Nigeria is certainly not the most diverse country in the world, neither is it the most populated. By toeing the line of disintegration and talking it down, we are only confirming our own incompetence and inability to think long-term or self-govern. We are justifying racists who say we aren’t.
I recently wrote about Nigeria’s wasteful scholarship systems, whereby for decades we have been throwing money into the Atlantic Ocean; sponsoring people to expensive universities abroad without even trying to get anything back from them. In the same country where at least 10 million children are roaming around without basic education, and already causing great problems for everyone because they are the foot soldiers of a long-forgotten civilisation. I mentioned the professor who was interviewed somewhere in the USA, complaining about Nigeria and extolling the American system. He saw no irony in his confession that he went out on a scholarship from Nigeria 36 years ago, never to return. No country engages in such wasteful ventures and survives. This scholarship thing ranks with our yearly pilgrimages, where state governments that cannot pay salaries would rather play to people’s emotion and leverage on religion, even when some of our leaders are the symbols of the devil himself.
But that is not my chief concern today, as much as this is a subject that needs to be revisited. I am more concerned today with those ingrates who have gotten everything from Nigeria and yet have the temerity to call the country names and seek to pull it down despite what they got from her. Look at the case of Chief Richard Akinjide, a first republic minister and second republic attorney general. His autobiography reads that he traveled out of Nigeria in 1951 for studies abroad. He went on a scholarship, of course. Nigeria paid. He came back and became minister of Education under Tafawa Balewa. He was 20 something in age. That must have been in the 1960s. Imagine that opportunity! In 1979, he became minister of Justice under Shagari. Chief Akinjide is one of the richest Nigerians alive today. Ovation magazine once published pictures of his palatial home in London, with a vast expanse of land rivaling the Buckingham Palace. Yet, Chief Akinjide says the amalgamation of Nigeria is a fraud and decides to add petrol to our burning fire by disconnecting the minds and spirits of Nigerians from the country. How can we move forward without patriotism? But first, what do guys like Akinjide want from Nigeria?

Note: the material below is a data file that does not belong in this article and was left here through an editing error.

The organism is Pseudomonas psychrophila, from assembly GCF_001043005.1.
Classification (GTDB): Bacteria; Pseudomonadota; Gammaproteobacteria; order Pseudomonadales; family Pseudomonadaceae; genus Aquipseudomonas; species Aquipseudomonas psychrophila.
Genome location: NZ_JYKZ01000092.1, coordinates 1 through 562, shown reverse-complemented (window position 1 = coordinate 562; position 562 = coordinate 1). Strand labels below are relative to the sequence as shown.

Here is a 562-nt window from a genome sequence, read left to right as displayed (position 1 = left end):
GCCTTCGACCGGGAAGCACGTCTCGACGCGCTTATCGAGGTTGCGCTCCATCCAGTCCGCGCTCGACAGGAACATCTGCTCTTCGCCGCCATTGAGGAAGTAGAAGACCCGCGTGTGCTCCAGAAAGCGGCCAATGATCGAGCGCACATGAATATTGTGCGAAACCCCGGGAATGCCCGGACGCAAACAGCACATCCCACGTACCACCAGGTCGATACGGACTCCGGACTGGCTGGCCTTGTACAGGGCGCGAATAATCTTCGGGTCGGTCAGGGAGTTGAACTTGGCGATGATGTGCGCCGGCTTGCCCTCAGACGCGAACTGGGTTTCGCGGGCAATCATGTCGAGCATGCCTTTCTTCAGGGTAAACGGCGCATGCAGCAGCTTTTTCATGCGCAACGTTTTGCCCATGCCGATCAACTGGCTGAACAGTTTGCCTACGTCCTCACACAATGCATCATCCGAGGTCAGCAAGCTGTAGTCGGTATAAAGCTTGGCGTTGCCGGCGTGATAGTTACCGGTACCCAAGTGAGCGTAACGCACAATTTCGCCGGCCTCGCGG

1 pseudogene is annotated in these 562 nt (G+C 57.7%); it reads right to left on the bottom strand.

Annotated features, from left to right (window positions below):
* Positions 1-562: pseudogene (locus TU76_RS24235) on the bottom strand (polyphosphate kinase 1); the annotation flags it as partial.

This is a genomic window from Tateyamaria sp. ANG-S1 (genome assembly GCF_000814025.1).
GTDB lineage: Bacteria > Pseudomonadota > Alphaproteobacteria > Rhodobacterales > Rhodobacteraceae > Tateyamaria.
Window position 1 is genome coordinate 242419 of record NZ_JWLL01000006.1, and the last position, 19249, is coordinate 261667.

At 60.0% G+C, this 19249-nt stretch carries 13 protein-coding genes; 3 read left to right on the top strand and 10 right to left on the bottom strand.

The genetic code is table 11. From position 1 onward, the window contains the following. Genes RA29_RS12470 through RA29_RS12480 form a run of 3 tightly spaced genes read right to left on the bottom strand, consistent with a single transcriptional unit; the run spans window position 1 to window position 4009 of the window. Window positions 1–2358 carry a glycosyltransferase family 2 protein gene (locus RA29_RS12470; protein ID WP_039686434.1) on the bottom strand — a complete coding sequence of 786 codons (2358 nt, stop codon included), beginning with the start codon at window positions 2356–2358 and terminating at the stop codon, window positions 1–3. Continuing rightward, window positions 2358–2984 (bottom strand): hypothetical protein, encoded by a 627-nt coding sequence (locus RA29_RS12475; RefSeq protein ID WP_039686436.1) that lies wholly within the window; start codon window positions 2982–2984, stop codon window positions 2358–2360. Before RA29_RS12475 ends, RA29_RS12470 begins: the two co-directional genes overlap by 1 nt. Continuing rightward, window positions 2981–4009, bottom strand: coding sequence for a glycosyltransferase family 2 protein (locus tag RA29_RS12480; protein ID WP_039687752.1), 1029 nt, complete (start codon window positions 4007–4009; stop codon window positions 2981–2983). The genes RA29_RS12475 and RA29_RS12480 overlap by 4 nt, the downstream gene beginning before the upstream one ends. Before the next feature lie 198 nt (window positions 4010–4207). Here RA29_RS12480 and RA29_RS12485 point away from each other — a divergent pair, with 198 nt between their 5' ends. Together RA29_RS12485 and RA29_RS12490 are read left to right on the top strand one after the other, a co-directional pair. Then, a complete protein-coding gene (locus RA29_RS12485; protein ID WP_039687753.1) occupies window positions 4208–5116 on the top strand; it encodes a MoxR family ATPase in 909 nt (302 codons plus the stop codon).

Under Jonathan, Akinjide’s daughter became a minister of State for the FCT. She is presently answering to allegations of a N650 million fraud with EFCC. She had initially jumped bail but had to show up later. Did Akinjide, in spite of his money, raise his daughter properly such as to let her know that there is no need to stain his family name? I don’t think that happened. But Nigeria gets the rap.
See Nnamdi Kanu, perhaps Nigeria’s Public Enemy Number 1. He lives and breathes the destruction of Nigeria and calls it a zoo. Everyone living in this space, according to Kanu, is a wild animal and worthy only to be put to death. Some people worship the ground he walks on – even supposedly intelligent people. Kanu has solicited arms and ammunition against Nigeria and I believe he and his supporters have stockpiled enough to wage a war. But funny enough, I learnt that Kanu went to University of Nigeria, on a federal government scholarship. Are we looking at someone who collects but is never grateful for the opportunity?